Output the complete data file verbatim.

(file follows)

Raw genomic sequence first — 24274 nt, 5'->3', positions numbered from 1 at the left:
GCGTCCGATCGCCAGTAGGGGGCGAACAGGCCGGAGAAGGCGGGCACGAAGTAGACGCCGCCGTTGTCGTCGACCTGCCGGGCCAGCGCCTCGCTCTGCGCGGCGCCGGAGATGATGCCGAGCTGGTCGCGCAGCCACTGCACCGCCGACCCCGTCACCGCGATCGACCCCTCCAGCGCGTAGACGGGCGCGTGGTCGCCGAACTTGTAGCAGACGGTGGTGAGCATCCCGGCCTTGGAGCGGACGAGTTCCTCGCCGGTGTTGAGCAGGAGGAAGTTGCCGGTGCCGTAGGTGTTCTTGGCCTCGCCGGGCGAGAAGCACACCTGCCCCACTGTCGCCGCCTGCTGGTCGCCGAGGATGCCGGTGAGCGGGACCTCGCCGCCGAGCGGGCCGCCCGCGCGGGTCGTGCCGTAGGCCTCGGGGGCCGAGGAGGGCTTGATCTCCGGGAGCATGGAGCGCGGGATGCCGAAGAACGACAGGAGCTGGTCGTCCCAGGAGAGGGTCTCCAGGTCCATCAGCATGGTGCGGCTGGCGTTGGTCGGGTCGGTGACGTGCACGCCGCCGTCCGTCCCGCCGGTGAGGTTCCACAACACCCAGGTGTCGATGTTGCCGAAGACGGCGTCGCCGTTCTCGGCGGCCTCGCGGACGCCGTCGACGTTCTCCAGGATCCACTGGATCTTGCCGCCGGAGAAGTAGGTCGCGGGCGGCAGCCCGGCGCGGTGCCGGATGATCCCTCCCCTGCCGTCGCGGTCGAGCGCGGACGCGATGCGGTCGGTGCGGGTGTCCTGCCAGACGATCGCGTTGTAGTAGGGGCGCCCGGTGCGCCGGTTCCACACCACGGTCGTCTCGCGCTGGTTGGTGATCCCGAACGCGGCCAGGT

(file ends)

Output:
Raw genomic sequence first — 24274 nt, 5'->3', positions numbered from 1 at the left:
GCGTCCGATCGCCAGTAGGGGGCGAACAGGCCGGAGAAGGCGGGCACGAAGTAGACGCCGCCGTTGTCGTCGACCTGCCGGGCCAGCGCCTCGCTCTGCGCGGCGCCGGAGATGATGCCGAGCTGGTCGCGCAGCCACTGCACCGCCGACCCCGTCACCGCGATCGACCCCTCCAGCGCGTAGACGGGCGCGTGGTCGCCGAACTTGTAGCAGACGGTGGTGAGCATCCCGGCCTTGGAGCGGACGAGTTCCTCGCCGGTGTTGAGCAGGAGGAAGTTGCCGGTGCCGTAGGTGTTCTTGGCCTCGCCGGGCGAGAAGCACACCTGCCCCACTGTCGCCGCCTGCTGGTCGCCGAGGATGCCGGTGAGCGGGACCTCGCCGCCGAGCGGGCCGCCCGCGCGGGTCGTGCCGTAGGCCTCGGGGGCCGAGGAGGGCTTGATCTCCGGGAGCATGGAGCGCGGGATGCCGAAGAACGACAGGAGCTGGTCGTCCCAGGAGAGGGTCTCCAGGTCCATCAGCATGGTGCGGCTGGCGTTGGTCGGGTCGGTGACGTGCACGCCGCCGTCCGTCCCGCCGGTGAGGTTCCACAACACCCAGGTGTCGATGTTGCCGAAGACGGCGTCGCCGTTCTCGGCGGCCTCGCGGACGCCGTCGACGTTCTCCAGGATCCACTGGATCTTGCCGCCGGAGAAGTAGGTCGCGGGCGGCAGCCCGGCGCGGTGCCGGATGATCCCTCCCCTGCCGTCGCGGTCGAGCGCGGACGCGATGCGGTCGGTGCGGGTGTCCTGCCAGACGATCGCGTTGTAGTAGGGGCGCCCGGTGCGCCGGTTCCACACCACGGTCGTCTCGCGCTGGTTGGTGATCCCGAACGCGGCCAGGT